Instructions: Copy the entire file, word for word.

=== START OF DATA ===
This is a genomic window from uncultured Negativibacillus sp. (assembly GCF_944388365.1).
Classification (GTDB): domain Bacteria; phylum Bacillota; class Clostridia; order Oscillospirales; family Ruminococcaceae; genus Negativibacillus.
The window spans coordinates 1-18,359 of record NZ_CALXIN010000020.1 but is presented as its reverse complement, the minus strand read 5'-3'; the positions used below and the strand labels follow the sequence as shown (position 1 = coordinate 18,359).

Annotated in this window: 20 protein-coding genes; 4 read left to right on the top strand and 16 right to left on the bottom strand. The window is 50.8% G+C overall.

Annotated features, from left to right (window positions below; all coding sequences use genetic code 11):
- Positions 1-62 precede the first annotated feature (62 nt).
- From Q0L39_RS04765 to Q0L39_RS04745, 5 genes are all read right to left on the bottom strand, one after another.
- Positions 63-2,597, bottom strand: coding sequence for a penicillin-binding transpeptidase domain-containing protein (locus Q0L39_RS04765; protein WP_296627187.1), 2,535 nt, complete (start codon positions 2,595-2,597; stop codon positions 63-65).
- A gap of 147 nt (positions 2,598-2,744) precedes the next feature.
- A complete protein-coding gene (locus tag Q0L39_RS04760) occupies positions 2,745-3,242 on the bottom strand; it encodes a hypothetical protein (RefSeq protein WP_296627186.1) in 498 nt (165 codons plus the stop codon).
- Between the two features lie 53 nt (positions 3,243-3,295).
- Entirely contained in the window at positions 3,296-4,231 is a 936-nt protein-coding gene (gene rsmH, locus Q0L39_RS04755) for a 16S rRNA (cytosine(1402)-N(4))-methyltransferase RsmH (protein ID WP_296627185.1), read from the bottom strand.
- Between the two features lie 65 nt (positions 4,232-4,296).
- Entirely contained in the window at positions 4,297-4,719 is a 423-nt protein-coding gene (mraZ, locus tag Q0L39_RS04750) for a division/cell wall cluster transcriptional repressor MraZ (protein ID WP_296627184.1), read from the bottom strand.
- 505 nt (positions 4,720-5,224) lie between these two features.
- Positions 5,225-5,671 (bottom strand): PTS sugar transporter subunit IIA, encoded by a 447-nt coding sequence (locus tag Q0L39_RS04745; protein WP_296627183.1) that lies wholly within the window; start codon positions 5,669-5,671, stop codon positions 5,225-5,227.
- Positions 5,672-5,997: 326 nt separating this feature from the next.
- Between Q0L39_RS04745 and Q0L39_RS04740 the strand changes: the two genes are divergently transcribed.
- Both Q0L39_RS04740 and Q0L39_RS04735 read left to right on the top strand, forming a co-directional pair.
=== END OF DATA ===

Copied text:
This is a genomic window from uncultured Negativibacillus sp. (assembly GCF_944388365.1).
Classification (GTDB): domain Bacteria; phylum Bacillota; class Clostridia; order Oscillospirales; family Ruminococcaceae; genus Negativibacillus.
The window spans coordinates 1-18,359 of record NZ_CALXIN010000020.1 but is presented as its reverse complement, the minus strand read 5'-3'; the positions used below and the strand labels follow the sequence as shown (position 1 = coordinate 18,359).

Annotated in this window: 20 protein-coding genes; 4 read left to right on the top strand and 16 right to left on the bottom strand. The window is 50.8% G+C overall.

Annotated features, from left to right (window positions below; all coding sequences use genetic code 11):
- Positions 1-62 precede the first annotated feature (62 nt).
- From Q0L39_RS04765 to Q0L39_RS04745, 5 genes are all read right to left on the bottom strand, one after another.
- Positions 63-2,597, bottom strand: coding sequence for a penicillin-binding transpeptidase domain-containing protein (locus Q0L39_RS04765; protein WP_296627187.1), 2,535 nt, complete (start codon positions 2,595-2,597; stop codon positions 63-65).
- A gap of 147 nt (positions 2,598-2,744) precedes the next feature.
- A complete protein-coding gene (locus tag Q0L39_RS04760) occupies positions 2,745-3,242 on the bottom strand; it encodes a hypothetical protein (RefSeq protein WP_296627186.1) in 498 nt (165 codons plus the stop codon).
- Between the two features lie 53 nt (positions 3,243-3,295).
- Entirely contained in the window at positions 3,296-4,231 is a 936-nt protein-coding gene (gene rsmH, locus Q0L39_RS04755) for a 16S rRNA (cytosine(1402)-N(4))-methyltransferase RsmH (protein ID WP_296627185.1), read from the bottom strand.
- Between the two features lie 65 nt (positions 4,232-4,296).
- Entirely contained in the window at positions 4,297-4,719 is a 423-nt protein-coding gene (mraZ, locus tag Q0L39_RS04750) for a division/cell wall cluster transcriptional repressor MraZ (protein ID WP_296627184.1), read from the bottom strand.
- 505 nt (positions 4,720-5,224) lie between these two features.
- Positions 5,225-5,671 (bottom strand): PTS sugar transporter subunit IIA, encoded by a 447-nt coding sequence (locus tag Q0L39_RS04745; protein WP_296627183.1) that lies wholly within the window; start codon positions 5,669-5,671, stop codon positions 5,225-5,227.
- Positions 5,672-5,997: 326 nt separating this feature from the next.
- Between Q0L39_RS04745 and Q0L39_RS04740 the strand changes: the two genes are divergently transcribed.
- Both Q0L39_RS04740 and Q0L39_RS04735 read left to right on the top strand, forming a co-directional pair.